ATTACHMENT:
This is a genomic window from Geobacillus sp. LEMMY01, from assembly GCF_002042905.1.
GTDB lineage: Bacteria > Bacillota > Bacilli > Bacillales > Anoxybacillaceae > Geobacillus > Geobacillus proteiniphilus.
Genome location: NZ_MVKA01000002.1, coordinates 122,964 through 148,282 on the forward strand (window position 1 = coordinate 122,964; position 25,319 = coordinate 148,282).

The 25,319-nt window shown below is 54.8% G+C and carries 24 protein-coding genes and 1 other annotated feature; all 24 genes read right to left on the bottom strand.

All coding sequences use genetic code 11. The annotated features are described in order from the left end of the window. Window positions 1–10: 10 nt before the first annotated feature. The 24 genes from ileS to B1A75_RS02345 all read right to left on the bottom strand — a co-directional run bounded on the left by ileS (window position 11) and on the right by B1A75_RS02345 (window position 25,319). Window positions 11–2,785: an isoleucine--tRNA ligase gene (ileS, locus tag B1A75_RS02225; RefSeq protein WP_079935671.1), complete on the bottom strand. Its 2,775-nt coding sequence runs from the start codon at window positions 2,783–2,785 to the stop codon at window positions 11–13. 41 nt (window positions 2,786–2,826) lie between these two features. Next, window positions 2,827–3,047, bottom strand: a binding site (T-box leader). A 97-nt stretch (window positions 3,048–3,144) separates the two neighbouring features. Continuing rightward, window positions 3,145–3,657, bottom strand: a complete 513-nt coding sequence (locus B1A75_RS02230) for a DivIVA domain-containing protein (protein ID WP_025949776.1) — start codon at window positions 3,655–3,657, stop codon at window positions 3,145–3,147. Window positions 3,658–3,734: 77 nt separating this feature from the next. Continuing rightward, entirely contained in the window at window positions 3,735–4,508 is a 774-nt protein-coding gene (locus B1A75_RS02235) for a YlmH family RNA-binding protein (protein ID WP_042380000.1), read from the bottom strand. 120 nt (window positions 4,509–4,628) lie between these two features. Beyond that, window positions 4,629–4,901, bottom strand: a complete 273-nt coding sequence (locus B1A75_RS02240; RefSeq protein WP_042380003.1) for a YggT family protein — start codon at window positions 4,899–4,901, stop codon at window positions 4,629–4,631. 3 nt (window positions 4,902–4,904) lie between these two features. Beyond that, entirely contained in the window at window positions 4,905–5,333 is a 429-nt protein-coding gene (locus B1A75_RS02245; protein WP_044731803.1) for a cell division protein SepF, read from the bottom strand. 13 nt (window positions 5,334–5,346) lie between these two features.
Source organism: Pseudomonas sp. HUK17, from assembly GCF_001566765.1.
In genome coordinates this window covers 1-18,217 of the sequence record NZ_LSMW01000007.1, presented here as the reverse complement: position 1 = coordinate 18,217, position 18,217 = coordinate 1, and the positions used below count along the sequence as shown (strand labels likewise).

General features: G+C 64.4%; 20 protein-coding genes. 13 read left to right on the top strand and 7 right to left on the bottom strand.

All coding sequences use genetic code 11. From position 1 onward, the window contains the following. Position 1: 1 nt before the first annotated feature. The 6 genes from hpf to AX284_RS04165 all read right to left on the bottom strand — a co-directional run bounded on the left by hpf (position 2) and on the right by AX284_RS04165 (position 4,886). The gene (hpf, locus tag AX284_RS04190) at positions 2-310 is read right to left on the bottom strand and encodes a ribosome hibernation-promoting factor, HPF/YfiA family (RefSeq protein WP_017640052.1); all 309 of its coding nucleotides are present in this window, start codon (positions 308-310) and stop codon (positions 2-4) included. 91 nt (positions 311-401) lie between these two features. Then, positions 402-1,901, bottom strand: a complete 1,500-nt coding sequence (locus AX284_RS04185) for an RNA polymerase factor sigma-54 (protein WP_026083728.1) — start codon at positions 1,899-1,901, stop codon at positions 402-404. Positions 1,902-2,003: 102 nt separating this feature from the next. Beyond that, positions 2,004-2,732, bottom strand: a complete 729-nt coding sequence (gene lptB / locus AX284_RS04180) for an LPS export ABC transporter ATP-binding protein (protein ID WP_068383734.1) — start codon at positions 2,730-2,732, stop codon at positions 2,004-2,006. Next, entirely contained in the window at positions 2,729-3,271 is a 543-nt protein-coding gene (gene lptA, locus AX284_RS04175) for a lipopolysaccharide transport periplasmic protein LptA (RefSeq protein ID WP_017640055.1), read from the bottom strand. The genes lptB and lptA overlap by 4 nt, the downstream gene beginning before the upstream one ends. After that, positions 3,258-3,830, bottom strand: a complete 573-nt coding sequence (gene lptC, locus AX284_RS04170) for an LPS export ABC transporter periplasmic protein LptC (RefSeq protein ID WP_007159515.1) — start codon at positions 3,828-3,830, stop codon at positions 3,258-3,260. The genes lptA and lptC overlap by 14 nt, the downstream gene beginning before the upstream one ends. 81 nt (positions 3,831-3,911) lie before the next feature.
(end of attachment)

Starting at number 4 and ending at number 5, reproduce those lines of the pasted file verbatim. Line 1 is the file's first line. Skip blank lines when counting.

The 25,319-nt window shown below is 54.8% G+C and carries 24 protein-coding genes and 1 other annotated feature; all 24 genes read right to left on the bottom strand.

All coding sequences use genetic code 11. The annotated features are described in order from the left end of the window. Window positions 1–10: 10 nt before the first annotated feature. The 24 genes from ileS to B1A75_RS02345 all read right to left on the bottom strand — a co-directional run bounded on the left by ileS (window position 11) and on the right by B1A75_RS02345 (window position 25,319). Window positions 11–2,785: an isoleucine--tRNA ligase gene (ileS, locus tag B1A75_RS02225; RefSeq protein WP_079935671.1), complete on the bottom strand. Its 2,775-nt coding sequence runs from the start codon at window positions 2,783–2,785 to the stop codon at window positions 11–13. 41 nt (window positions 2,786–2,826) lie between these two features. Next, window positions 2,827–3,047, bottom strand: a binding site (T-box leader). A 97-nt stretch (window positions 3,048–3,144) separates the two neighbouring features. Continuing rightward, window positions 3,145–3,657, bottom strand: a complete 513-nt coding sequence (locus B1A75_RS02230) for a DivIVA domain-containing protein (protein ID WP_025949776.1) — start codon at window positions 3,655–3,657, stop codon at window positions 3,145–3,147. Window positions 3,658–3,734: 77 nt separating this feature from the next. Continuing rightward, entirely contained in the window at window positions 3,735–4,508 is a 774-nt protein-coding gene (locus B1A75_RS02235) for a YlmH family RNA-binding protein (protein ID WP_042380000.1), read from the bottom strand. 120 nt (window positions 4,509–4,628) lie between these two features. Beyond that, window positions 4,629–4,901, bottom strand: a complete 273-nt coding sequence (locus B1A75_RS02240; RefSeq protein WP_042380003.1) for a YggT family protein — start codon at window positions 4,899–4,901, stop codon at window positions 4,629–4,631. 3 nt (window positions 4,902–4,904) lie between these two features. Beyond that, entirely contained in the window at window positions 4,905–5,333 is a 429-nt protein-coding gene (locus B1A75_RS02245; protein WP_044731803.1) for a cell division protein SepF, read from the bottom strand. 13 nt (window positions 5,334–5,346) lie between these two features.